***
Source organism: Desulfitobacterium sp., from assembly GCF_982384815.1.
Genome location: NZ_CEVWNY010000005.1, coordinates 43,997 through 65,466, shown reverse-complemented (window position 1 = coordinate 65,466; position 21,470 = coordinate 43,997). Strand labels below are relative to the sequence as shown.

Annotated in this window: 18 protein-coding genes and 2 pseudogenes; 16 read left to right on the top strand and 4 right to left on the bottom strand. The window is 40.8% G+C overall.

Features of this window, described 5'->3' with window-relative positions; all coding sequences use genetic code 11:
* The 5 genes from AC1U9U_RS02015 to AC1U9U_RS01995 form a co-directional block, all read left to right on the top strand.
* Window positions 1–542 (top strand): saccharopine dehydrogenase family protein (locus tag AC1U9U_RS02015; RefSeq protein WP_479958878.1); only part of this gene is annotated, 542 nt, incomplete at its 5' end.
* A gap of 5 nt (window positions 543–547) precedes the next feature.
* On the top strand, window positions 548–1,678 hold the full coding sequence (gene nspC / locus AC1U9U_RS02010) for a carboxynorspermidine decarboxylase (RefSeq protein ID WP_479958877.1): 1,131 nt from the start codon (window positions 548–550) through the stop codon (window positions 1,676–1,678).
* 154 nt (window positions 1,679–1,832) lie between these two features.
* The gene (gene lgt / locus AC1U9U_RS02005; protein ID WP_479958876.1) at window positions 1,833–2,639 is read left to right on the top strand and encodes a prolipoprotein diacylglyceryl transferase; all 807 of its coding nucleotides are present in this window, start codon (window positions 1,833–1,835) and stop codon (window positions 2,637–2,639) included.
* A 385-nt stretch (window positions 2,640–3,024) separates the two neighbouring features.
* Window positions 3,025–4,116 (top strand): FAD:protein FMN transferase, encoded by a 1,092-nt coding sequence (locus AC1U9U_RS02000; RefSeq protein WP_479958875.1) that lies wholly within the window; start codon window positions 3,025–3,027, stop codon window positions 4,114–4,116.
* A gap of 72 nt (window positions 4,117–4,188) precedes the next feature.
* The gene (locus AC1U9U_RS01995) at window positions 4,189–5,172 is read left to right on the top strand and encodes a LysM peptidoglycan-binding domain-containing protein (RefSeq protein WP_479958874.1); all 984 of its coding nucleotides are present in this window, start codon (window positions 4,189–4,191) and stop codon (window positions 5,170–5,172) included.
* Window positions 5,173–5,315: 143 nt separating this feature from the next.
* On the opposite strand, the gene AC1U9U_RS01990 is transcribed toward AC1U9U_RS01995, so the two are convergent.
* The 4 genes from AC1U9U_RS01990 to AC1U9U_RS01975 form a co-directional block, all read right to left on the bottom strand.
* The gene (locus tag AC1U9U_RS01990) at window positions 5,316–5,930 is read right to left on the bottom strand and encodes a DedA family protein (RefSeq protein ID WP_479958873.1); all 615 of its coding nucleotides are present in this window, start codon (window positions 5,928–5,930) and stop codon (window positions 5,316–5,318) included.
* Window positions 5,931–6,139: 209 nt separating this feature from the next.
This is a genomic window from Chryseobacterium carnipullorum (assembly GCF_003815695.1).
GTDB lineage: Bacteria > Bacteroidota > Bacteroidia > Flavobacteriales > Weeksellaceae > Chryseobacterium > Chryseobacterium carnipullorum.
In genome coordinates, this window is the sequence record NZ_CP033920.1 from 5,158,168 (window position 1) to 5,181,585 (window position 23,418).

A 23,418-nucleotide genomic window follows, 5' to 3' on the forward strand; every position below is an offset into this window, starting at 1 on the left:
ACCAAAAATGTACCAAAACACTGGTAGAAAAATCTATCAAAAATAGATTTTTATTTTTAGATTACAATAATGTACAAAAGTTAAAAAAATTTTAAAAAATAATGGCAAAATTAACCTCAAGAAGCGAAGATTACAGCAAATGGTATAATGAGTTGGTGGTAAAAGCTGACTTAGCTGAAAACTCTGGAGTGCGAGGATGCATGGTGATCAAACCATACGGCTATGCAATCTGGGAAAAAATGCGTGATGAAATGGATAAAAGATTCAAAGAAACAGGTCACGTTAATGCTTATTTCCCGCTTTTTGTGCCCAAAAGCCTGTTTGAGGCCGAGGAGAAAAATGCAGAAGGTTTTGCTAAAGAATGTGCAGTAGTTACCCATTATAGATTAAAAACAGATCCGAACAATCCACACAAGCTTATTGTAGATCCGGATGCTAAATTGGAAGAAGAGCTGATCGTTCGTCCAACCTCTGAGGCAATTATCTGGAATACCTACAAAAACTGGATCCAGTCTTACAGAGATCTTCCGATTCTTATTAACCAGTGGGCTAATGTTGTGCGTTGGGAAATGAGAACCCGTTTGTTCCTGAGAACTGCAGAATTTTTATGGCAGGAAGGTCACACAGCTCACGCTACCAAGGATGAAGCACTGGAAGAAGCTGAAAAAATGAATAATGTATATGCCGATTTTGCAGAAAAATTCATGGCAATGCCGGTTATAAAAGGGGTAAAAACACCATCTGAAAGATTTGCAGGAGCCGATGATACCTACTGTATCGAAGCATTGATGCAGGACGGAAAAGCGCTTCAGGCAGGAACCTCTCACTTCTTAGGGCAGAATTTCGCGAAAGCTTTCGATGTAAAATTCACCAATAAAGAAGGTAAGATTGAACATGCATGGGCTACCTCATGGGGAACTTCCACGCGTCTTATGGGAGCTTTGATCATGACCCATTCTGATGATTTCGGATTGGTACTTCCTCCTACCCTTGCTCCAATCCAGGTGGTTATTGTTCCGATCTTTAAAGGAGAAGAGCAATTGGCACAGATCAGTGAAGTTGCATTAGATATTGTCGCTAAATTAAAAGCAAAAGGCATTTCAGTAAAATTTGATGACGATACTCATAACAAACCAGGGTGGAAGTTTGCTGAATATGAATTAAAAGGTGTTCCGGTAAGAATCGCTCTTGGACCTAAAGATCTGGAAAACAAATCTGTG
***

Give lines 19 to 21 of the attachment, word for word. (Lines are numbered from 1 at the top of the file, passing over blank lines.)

* Window positions 5,931–6,139: 209 nt separating this feature from the next.
This is a genomic window from Chryseobacterium carnipullorum (assembly GCF_003815695.1).
GTDB lineage: Bacteria > Bacteroidota > Bacteroidia > Flavobacteriales > Weeksellaceae > Chryseobacterium > Chryseobacterium carnipullorum.